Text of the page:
Good to Eat
That's why everyone likes
THE DAINTY DESSERT
(Approved by Pure Food CommissIoners.)
Easily Prepared.-Siniply add
boiling water and let cool.
Flavor: Lemon, Orange, Raspberry,
Strawberry, Chocolate, Chorry, Peach.
10c. per package, enough for largo'
family, at all grocers.
OAR4 Recipe Book
Highest award at
The Genesee Pure Food Co., Le Roy, N. Y. |
Some of the goods car
elling them at. So do
dvertised. The first th
uw White Goods and Wash Goods.
We have the greatest bargainis of
hlite Goods5 and1 Wash Goods of the
1ason, inlchliding India Linenis, Lawns
all kinds, Pocahuontas Giinhams,
-ganidies in all colors, P'ersiaiin Lans,,
reales, Wh1ite Mill Goods, White
ereeriizedl Waist Grouds, Suit ing, Sea
lands1, 1 oonestics, i-lannei(lltsI andii
tings, worth from i12 I - c. to 15g.,
at thme sensational bargalin price of
c. per~ yardl.
Brown D ress Linen, excellent quality,
wrth 35c. niow~ at a bargain price of 23c.
Helre's a line of b)randl new Mercerized(
aist Goods and Suitings. Plaini colors
d all the lead1inmg shamdes for Spring
d a grand variety of beautiful fancy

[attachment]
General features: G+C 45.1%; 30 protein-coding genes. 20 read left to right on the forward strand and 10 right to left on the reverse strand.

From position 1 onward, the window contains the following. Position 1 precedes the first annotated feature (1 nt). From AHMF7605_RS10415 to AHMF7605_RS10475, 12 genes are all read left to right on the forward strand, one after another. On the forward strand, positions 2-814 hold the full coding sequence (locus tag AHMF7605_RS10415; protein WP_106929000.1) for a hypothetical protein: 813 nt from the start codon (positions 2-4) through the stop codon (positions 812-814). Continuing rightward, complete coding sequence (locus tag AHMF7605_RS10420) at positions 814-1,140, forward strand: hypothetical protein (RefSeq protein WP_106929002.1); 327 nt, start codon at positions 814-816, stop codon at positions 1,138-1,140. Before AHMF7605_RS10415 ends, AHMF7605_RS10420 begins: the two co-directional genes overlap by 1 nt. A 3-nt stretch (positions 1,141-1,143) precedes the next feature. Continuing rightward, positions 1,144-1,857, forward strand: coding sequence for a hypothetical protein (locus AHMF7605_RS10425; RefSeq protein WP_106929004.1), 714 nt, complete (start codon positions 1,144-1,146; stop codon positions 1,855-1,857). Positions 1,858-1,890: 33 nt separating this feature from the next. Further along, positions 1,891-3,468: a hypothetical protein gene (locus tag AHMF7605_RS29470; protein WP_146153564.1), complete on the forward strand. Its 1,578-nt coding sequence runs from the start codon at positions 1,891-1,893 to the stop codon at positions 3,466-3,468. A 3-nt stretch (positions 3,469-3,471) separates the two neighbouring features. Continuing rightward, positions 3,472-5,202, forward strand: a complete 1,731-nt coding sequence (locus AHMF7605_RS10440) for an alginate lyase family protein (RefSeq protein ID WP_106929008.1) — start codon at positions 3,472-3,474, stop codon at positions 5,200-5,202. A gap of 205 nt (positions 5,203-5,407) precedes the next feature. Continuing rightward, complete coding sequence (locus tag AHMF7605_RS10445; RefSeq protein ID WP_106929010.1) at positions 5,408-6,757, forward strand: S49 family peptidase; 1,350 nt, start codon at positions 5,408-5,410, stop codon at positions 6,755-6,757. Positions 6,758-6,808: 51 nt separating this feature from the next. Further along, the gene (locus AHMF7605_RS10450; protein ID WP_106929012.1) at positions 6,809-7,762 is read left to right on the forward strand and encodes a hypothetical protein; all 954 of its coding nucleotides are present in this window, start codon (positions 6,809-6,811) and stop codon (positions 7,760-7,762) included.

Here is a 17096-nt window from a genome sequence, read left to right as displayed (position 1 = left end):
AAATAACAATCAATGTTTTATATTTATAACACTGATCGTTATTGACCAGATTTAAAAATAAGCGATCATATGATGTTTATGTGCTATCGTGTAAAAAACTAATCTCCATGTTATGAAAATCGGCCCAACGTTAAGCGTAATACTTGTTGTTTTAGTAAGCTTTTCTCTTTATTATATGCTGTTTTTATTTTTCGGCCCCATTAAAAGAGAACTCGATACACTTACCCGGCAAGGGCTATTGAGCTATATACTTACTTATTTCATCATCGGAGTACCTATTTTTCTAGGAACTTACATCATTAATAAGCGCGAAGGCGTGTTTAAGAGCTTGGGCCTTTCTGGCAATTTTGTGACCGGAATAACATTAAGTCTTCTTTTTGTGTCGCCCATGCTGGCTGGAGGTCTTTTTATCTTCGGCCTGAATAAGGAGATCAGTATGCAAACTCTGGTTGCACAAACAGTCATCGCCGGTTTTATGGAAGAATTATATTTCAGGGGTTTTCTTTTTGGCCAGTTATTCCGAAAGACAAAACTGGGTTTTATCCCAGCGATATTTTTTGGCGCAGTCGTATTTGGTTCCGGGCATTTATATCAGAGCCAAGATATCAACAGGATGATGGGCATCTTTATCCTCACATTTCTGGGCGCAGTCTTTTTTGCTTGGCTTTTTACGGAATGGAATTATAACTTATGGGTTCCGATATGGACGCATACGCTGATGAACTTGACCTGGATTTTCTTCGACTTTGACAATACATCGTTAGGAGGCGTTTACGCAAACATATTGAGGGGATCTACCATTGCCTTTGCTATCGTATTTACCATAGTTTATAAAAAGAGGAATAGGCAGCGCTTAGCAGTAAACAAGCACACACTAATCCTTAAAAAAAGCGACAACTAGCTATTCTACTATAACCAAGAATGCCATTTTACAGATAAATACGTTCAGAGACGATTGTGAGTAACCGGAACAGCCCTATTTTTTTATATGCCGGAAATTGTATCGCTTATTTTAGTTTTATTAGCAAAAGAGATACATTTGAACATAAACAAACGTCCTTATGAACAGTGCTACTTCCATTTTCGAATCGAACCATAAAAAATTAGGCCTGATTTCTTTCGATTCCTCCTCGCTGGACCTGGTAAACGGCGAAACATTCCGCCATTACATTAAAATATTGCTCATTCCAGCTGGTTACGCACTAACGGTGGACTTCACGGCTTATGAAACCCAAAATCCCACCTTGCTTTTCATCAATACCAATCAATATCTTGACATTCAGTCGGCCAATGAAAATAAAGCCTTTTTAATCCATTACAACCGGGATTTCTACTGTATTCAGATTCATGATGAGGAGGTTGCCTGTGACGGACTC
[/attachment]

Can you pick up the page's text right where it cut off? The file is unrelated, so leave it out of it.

aid1s, stripes anid checks, worth 35c.]
>w at a great biargain 22 I-2c.
A great assortmnent of white andl colored
ress Linen and Butcher Linen, worth.
c. per yard, but will no0w sell for 23c.
Ladies' handsome ruffled black Drop
dIrts, also all of thme (different shades,
ing at a sacrifice of 48c. to $2.98.
'UDGE PARKER FAVORS
toiterates His Charges Just Before
the Presidential Election as to
Albany, N. Y., April 2.-Alton B.
arkeri, leioeratic candidate for the
wesideicy of1 the United States in
904, who was in the city today, dis
ilayed the keenest interest in the let
or of E. II. Harriman, published to
lay, especially in regard to its rela
ion to his own charges made in the
904 campaign, that the great 'or
Field and Poi
line of H
mnot be duplicated, and
not wait until they are
at comes gets the pick!
New Shirt Waist.
New Shirt Waist Patterns just in.
[.atest Spring styles, elab)orately trim
ned with fine Val Laces, Medlallions,
uicks and hiandsoune 1tl:nbroidery die
igns, which we wvill sell at bargainl
>rices, from 48e to $i 98.
Dther Numerous Bargains.
White Red Spreads full dlouble sizes,
ready for use, $i.4i8.
Quilts anywhere from 75c. to $3.00.
All kinds of Blankets going at a sac
All oft the newv and diflerenot styles in
>lin anud fancy side nnid Back Cotnbs,
lair Pins and Barettes from toe, to 50.
Ladies' fine Gauze Vests, from 5e to
Wec have int a new line of D)ress Silks
ni Taffeta and China See all of the
tew shades and patterns, checks, stripes
md all of the new patternis anywhere
romn 48c. to Si.oo.
Wec also have a full line of diotted